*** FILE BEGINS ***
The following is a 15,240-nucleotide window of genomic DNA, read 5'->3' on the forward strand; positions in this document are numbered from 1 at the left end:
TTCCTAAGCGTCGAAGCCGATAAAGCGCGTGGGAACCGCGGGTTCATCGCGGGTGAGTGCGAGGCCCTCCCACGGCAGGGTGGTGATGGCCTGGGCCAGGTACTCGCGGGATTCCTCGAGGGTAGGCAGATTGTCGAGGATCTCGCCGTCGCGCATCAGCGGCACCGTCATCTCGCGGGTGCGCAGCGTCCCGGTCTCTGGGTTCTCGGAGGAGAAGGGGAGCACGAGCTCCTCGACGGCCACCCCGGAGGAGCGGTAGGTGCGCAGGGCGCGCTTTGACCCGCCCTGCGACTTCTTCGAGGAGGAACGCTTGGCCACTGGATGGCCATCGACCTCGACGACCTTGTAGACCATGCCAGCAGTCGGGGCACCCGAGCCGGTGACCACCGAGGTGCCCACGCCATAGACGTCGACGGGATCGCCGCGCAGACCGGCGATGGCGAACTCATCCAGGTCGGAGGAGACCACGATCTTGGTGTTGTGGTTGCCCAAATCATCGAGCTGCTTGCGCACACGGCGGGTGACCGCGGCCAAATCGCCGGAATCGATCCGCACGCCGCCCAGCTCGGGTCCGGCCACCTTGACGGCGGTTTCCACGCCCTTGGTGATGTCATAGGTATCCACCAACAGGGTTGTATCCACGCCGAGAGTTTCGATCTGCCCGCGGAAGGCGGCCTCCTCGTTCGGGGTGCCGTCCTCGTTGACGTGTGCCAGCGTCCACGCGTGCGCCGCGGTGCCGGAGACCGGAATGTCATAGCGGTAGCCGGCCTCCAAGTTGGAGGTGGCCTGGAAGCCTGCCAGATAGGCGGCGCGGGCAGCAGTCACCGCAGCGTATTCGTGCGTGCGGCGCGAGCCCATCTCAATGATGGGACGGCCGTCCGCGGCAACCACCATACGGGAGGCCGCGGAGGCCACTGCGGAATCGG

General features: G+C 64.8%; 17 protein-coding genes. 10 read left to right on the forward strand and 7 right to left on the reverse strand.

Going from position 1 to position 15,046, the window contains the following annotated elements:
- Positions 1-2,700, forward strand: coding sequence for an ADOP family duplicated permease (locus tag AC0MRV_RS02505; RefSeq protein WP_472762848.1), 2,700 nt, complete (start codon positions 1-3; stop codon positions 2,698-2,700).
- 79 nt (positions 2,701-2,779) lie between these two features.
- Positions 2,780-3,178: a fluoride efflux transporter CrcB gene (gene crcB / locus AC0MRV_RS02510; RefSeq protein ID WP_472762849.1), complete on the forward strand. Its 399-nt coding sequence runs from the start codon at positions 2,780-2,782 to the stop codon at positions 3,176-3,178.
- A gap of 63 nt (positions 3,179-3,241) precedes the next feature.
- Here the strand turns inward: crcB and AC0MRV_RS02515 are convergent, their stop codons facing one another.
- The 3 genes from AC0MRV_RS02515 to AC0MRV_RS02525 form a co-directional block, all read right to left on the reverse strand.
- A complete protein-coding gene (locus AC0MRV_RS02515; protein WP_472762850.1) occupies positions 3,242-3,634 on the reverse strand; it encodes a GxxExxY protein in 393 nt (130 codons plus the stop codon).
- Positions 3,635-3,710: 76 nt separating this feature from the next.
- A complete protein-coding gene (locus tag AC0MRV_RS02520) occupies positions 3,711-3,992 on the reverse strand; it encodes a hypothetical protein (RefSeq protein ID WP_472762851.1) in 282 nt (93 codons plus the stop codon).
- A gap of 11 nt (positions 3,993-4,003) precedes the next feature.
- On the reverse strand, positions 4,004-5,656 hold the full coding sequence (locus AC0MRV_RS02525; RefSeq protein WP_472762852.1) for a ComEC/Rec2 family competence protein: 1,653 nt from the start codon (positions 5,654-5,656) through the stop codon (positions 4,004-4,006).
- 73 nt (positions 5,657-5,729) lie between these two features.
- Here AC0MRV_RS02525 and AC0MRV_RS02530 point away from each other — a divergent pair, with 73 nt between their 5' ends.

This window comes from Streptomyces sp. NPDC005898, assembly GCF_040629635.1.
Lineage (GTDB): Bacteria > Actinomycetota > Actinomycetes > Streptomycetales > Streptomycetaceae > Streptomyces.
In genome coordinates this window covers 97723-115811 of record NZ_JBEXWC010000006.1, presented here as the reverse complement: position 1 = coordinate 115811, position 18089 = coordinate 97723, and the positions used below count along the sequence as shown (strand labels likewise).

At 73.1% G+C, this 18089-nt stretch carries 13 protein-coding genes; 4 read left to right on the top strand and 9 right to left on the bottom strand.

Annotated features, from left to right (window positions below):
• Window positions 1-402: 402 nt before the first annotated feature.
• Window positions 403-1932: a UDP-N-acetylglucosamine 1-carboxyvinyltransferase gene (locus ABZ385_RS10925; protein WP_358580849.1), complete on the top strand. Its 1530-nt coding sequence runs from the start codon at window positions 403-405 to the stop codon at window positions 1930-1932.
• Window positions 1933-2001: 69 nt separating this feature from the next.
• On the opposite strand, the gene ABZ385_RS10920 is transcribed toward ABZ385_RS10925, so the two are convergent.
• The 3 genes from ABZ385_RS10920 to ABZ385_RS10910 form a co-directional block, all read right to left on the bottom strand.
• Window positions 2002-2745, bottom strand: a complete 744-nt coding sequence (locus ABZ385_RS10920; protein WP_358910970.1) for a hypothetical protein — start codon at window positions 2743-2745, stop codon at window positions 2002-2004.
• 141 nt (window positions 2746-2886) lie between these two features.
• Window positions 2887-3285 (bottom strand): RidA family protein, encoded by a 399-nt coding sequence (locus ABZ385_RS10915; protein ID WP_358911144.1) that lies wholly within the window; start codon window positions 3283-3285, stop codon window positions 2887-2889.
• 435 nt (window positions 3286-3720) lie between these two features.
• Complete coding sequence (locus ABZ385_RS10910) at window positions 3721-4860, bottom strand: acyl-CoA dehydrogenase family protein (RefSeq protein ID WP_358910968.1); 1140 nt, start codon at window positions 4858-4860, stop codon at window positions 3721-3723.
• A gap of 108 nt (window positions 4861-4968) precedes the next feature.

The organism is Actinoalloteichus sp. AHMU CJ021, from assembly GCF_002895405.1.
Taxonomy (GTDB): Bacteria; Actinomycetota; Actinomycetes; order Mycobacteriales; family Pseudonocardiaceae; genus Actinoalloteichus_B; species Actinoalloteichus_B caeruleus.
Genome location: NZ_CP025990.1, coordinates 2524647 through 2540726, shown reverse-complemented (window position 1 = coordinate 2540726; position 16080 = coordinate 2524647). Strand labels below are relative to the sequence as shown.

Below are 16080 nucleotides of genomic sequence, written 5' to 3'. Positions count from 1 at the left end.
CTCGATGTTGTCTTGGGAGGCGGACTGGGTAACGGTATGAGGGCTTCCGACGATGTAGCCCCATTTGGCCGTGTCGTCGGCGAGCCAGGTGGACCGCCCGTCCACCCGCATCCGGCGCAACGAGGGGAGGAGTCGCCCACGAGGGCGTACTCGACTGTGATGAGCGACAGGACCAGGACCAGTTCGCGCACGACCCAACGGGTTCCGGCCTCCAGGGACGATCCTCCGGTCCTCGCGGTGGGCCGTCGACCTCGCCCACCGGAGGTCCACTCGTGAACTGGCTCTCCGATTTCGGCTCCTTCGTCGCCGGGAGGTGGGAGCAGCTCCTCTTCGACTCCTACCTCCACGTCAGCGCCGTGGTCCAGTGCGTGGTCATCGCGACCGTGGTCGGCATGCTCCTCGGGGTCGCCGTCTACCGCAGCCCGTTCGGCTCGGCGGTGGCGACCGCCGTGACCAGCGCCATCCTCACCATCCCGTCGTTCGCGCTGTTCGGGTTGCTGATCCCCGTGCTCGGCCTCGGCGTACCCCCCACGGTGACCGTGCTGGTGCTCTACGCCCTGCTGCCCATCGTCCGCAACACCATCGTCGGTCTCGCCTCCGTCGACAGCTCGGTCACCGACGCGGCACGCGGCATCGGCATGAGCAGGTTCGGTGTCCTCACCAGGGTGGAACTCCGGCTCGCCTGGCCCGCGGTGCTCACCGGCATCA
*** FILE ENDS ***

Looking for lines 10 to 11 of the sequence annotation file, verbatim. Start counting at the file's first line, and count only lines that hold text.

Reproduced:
- The 3 genes from AC0MRV_RS02515 to AC0MRV_RS02525 form a co-directional block, all read right to left on the reverse strand.
- A complete protein-coding gene (locus AC0MRV_RS02515; protein WP_472762850.1) occupies positions 3,242-3,634 on the reverse strand; it encodes a GxxExxY protein in 393 nt (130 codons plus the stop codon).